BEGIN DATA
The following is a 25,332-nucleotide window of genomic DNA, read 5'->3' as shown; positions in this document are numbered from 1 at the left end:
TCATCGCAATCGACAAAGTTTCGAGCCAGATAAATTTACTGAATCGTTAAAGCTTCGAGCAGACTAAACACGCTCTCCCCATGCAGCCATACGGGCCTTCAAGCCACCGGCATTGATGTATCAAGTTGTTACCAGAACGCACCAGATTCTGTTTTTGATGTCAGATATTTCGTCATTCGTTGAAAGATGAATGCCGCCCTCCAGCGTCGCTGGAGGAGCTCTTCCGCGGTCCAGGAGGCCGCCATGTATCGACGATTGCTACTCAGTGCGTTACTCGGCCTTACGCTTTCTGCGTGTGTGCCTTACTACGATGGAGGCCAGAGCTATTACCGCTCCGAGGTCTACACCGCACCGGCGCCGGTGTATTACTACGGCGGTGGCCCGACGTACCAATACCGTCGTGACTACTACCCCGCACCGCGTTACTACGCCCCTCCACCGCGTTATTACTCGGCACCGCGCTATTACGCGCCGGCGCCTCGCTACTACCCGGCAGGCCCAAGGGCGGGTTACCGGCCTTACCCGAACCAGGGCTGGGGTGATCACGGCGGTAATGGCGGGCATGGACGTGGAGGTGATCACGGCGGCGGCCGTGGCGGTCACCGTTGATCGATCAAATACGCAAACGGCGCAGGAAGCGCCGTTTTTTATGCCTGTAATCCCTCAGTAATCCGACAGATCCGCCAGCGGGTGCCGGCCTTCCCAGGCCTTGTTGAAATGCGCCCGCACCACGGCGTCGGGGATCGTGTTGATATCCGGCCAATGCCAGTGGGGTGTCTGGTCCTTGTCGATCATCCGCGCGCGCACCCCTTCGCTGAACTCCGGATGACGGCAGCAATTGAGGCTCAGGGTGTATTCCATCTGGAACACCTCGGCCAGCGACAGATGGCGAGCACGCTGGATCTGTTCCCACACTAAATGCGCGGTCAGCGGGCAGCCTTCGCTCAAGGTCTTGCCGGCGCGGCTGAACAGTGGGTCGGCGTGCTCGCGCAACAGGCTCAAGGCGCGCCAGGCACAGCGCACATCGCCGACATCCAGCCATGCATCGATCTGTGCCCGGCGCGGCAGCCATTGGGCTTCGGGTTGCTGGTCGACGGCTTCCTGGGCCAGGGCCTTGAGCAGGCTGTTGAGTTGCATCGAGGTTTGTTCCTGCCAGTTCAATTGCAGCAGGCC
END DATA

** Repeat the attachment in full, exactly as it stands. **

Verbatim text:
The following is a 25,332-nucleotide window of genomic DNA, read 5'->3' as shown; positions in this document are numbered from 1 at the left end:
TCATCGCAATCGACAAAGTTTCGAGCCAGATAAATTTACTGAATCGTTAAAGCTTCGAGCAGACTAAACACGCTCTCCCCATGCAGCCATACGGGCCTTCAAGCCACCGGCATTGATGTATCAAGTTGTTACCAGAACGCACCAGATTCTGTTTTTGATGTCAGATATTTCGTCATTCGTTGAAAGATGAATGCCGCCCTCCAGCGTCGCTGGAGGAGCTCTTCCGCGGTCCAGGAGGCCGCCATGTATCGACGATTGCTACTCAGTGCGTTACTCGGCCTTACGCTTTCTGCGTGTGTGCCTTACTACGATGGAGGCCAGAGCTATTACCGCTCCGAGGTCTACACCGCACCGGCGCCGGTGTATTACTACGGCGGTGGCCCGACGTACCAATACCGTCGTGACTACTACCCCGCACCGCGTTACTACGCCCCTCCACCGCGTTATTACTCGGCACCGCGCTATTACGCGCCGGCGCCTCGCTACTACCCGGCAGGCCCAAGGGCGGGTTACCGGCCTTACCCGAACCAGGGCTGGGGTGATCACGGCGGTAATGGCGGGCATGGACGTGGAGGTGATCACGGCGGCGGCCGTGGCGGTCACCGTTGATCGATCAAATACGCAAACGGCGCAGGAAGCGCCGTTTTTTATGCCTGTAATCCCTCAGTAATCCGACAGATCCGCCAGCGGGTGCCGGCCTTCCCAGGCCTTGTTGAAATGCGCCCGCACCACGGCGTCGGGGATCGTGTTGATATCCGGCCAATGCCAGTGGGGTGTCTGGTCCTTGTCGATCATCCGCGCGCGCACCCCTTCGCTGAACTCCGGATGACGGCAGCAATTGAGGCTCAGGGTGTATTCCATCTGGAACACCTCGGCCAGCGACAGATGGCGAGCACGCTGGATCTGTTCCCACACTAAATGCGCGGTCAGCGGGCAGCCTTCGCTCAAGGTCTTGCCGGCGCGGCTGAACAGTGGGTCGGCGTGCTCGCGCAACAGGCTCAAGGCGCGCCAGGCACAGCGCACATCGCCGACATCCAGCCATGCATCGATCTGTGCCCGGCGCGGCAGCCATTGGGCTTCGGGTTGCTGGTCGACGGCTTCCTGGGCCAGGGCCTTGAGCAGGCTGTTGAGTTGCATCGAGGTTTGTTCCTGCCAGTTCAATTGCAGCAGGCC